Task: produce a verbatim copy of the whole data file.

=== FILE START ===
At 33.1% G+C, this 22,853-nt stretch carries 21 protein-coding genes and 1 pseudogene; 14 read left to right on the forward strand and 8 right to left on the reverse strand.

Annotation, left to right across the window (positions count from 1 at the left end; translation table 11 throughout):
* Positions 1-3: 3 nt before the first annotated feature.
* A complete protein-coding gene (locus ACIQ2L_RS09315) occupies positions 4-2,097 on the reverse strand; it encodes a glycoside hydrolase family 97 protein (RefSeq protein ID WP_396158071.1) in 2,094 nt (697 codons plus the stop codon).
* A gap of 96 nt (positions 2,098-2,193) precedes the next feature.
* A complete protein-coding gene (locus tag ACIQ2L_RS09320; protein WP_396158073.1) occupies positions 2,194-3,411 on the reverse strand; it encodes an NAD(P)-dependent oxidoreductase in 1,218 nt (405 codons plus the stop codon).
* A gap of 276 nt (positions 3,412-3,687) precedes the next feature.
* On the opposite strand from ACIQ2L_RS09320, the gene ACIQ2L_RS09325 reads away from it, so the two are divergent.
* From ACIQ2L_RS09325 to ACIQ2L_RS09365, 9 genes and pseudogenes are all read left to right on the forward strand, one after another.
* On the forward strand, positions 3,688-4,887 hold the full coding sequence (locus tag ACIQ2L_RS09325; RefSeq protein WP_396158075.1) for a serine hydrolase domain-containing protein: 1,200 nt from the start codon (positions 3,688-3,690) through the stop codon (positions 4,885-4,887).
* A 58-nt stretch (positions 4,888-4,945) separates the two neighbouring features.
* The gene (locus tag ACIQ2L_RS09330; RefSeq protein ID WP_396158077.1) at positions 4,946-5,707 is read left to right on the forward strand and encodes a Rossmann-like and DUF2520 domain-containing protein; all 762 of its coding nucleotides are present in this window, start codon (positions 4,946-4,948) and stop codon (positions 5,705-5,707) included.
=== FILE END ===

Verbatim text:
At 33.1% G+C, this 22,853-nt stretch carries 21 protein-coding genes and 1 pseudogene; 14 read left to right on the forward strand and 8 right to left on the reverse strand.

Annotation, left to right across the window (positions count from 1 at the left end; translation table 11 throughout):
* Positions 1-3: 3 nt before the first annotated feature.
* A complete protein-coding gene (locus ACIQ2L_RS09315) occupies positions 4-2,097 on the reverse strand; it encodes a glycoside hydrolase family 97 protein (RefSeq protein ID WP_396158071.1) in 2,094 nt (697 codons plus the stop codon).
* A gap of 96 nt (positions 2,098-2,193) precedes the next feature.
* A complete protein-coding gene (locus tag ACIQ2L_RS09320; protein WP_396158073.1) occupies positions 2,194-3,411 on the reverse strand; it encodes an NAD(P)-dependent oxidoreductase in 1,218 nt (405 codons plus the stop codon).
* A gap of 276 nt (positions 3,412-3,687) precedes the next feature.
* On the opposite strand from ACIQ2L_RS09320, the gene ACIQ2L_RS09325 reads away from it, so the two are divergent.
* From ACIQ2L_RS09325 to ACIQ2L_RS09365, 9 genes and pseudogenes are all read left to right on the forward strand, one after another.
* On the forward strand, positions 3,688-4,887 hold the full coding sequence (locus tag ACIQ2L_RS09325; RefSeq protein WP_396158075.1) for a serine hydrolase domain-containing protein: 1,200 nt from the start codon (positions 3,688-3,690) through the stop codon (positions 4,885-4,887).
* A 58-nt stretch (positions 4,888-4,945) separates the two neighbouring features.
* The gene (locus tag ACIQ2L_RS09330; RefSeq protein ID WP_396158077.1) at positions 4,946-5,707 is read left to right on the forward strand and encodes a Rossmann-like and DUF2520 domain-containing protein; all 762 of its coding nucleotides are present in this window, start codon (positions 4,946-4,948) and stop codon (positions 5,705-5,707) included.